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“The World’s First Songs Composed by Artificial Intelligence” Are Neither First Nor Entirely Artificial

FRANKFURT AM MAIN, GERMANY - APRIL 10: Robot band Compressorhead live on Gibson stage at the Musikmesse on April 10, 2013 in Frankfurt am Main, Germany. (Photo by Hannelore Foerster/Getty Images for Gibson)

I know, I know. Isn’t pop music written by robots already? Har har. But really: Researchers at Sony’s Computer Science Laboratory in Paris have shared a pair of tracks created with the assistance of software called Flow Machines. The program analyzes a database of existing songs to “learn” musical styles and identify commonalities, then “[exploits] unique combinations of style transfer, optimization, and interaction techniques” to synthesize original music. Researchers can tailor the process to produce tunes that sound like the work of a particular artist—for example, “Daddy’s Car,” which is intended to emulate the style of the Beatles:

A second song, “Mr. Shadow,” is fashioned in the style of Great American Songbook composers like Irving Berlin and Duke Ellington:

The singularity isn’t upon us. Neither of these songs were entirely composed by artificial intelligence, nor did a computer write the words. As a post from the Flow Machines blog explains, French musician Benoît Carré “arranged and produced the songs, and wrote the lyrics.” Coherency apparently wasn’t high on Carré’s list of lyrical priorities, but he did sneak a “good day sunshine” into the “Beatles” song, which incorporates so much sonic déjà vu that it sounds like a Muzak version of the uniformly disappointing covers from Across the Universe.

A full album of Flow Machines AI music is expected next year, but the Sony CSL team has been working on computer-assisted music for a few years now—mostly jazz, the subject of a 2014 article in the Atlantic. The two newest tracks just happen to be their first public foray into pop styles. These “AI” songs may still reside in science-experiment territory, but the possibility of their existence raises other questions: How should the litigious world of songwriting licensing handle a piece of commercially released music specifically intended to emulate, but not duplicate, another artist? Could someone with a significant influence on the sound of modern music—like, say, the Beatles—argue that their copyrights are infringed by software designed to deconstruct, analyze, and iterate on their actual work?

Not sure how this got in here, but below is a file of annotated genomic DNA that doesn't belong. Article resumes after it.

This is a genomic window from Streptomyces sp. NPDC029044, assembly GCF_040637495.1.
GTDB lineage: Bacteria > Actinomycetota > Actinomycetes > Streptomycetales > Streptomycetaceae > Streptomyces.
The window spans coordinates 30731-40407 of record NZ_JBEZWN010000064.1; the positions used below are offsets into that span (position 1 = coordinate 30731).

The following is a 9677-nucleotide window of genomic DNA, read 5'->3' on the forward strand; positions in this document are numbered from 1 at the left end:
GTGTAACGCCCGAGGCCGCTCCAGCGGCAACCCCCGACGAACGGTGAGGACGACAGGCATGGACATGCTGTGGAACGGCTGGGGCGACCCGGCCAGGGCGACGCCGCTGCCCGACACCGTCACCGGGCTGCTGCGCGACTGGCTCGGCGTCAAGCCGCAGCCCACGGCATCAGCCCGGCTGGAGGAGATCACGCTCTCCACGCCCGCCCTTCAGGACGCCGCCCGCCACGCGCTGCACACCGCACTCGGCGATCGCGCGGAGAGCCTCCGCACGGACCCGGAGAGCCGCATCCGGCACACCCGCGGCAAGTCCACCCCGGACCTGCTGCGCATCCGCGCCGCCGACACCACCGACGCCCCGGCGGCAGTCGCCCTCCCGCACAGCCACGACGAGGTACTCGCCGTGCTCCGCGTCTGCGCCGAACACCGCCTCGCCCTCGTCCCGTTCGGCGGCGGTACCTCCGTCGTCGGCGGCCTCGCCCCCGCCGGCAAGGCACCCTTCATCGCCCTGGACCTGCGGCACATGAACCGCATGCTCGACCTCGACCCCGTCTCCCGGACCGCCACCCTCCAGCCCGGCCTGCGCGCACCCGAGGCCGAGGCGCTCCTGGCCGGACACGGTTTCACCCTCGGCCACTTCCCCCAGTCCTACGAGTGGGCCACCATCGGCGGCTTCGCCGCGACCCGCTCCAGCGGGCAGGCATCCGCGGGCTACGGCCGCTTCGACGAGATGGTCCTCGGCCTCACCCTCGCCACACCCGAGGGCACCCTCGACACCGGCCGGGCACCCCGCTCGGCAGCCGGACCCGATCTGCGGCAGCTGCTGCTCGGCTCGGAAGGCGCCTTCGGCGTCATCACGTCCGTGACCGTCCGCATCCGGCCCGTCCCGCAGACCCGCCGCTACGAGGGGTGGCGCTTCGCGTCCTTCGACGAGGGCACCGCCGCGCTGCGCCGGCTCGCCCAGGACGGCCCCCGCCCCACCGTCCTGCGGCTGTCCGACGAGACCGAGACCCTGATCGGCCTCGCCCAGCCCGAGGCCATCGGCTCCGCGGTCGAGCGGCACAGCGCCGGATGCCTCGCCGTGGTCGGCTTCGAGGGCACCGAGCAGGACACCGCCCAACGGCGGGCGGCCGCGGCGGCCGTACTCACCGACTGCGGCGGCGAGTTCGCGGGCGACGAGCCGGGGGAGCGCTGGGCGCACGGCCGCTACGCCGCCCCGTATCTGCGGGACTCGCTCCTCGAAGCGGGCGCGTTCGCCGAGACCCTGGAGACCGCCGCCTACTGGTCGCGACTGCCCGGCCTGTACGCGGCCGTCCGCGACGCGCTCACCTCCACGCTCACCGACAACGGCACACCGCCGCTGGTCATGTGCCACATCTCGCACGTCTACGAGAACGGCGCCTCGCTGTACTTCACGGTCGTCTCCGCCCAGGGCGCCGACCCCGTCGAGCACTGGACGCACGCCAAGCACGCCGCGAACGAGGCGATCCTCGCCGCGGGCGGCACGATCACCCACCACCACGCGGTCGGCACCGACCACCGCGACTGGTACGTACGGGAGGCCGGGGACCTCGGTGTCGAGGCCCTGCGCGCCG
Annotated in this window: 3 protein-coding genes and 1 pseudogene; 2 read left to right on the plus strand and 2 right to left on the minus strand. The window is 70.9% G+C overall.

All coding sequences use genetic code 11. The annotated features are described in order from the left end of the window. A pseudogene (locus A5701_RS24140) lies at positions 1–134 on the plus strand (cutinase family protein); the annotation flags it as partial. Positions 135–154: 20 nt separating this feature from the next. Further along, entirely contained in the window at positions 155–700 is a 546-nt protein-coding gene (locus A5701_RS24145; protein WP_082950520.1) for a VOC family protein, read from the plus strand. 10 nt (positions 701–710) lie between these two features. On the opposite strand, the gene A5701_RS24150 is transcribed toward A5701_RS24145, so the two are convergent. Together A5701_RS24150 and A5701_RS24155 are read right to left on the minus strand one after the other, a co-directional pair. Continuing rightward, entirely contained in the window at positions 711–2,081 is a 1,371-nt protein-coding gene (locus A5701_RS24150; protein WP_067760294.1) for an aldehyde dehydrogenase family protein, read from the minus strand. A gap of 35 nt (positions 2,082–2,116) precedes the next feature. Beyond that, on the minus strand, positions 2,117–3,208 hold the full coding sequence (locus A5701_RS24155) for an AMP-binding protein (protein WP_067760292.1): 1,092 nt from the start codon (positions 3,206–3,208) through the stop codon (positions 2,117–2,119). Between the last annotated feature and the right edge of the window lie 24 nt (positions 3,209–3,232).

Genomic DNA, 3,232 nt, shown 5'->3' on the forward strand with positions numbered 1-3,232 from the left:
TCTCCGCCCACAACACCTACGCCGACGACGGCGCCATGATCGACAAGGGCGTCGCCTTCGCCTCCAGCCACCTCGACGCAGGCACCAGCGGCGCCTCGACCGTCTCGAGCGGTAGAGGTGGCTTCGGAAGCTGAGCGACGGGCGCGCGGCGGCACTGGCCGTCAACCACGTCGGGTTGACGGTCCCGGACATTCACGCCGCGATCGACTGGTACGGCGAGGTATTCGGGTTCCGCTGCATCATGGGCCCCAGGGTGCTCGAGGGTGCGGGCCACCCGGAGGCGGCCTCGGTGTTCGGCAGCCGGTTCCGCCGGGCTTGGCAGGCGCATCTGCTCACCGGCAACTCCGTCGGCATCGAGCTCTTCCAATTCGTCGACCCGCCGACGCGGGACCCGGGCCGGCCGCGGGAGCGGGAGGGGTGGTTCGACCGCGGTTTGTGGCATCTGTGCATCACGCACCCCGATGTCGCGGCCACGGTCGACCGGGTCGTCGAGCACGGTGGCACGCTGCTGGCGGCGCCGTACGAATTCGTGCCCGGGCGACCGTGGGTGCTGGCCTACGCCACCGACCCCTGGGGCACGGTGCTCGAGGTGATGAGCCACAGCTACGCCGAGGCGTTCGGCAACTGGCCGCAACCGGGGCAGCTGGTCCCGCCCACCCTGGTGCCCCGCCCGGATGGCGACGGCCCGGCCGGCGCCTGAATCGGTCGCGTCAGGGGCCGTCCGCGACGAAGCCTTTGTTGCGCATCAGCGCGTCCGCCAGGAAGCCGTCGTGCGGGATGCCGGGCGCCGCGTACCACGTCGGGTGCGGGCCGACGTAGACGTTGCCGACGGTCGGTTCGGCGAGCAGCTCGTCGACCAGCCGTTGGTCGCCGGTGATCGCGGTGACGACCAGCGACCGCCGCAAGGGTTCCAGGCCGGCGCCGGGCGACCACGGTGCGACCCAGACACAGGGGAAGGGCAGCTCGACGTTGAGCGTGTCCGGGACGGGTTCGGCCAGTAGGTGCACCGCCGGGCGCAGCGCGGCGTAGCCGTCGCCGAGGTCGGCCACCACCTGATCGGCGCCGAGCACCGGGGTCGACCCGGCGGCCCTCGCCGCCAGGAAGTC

If you’d like to experiment with making some AI music yourself, a startup called Jukedeck will generate a song in the genre and mood of your choosing. Its creator told Quartz he imagines it being used by people who need budget background music for advertisements or YouTube vlogs. It can’t spit out songs inspired by any one human musician, at least not yet. It will, however, ask you confirm that “I’m not a robot.”

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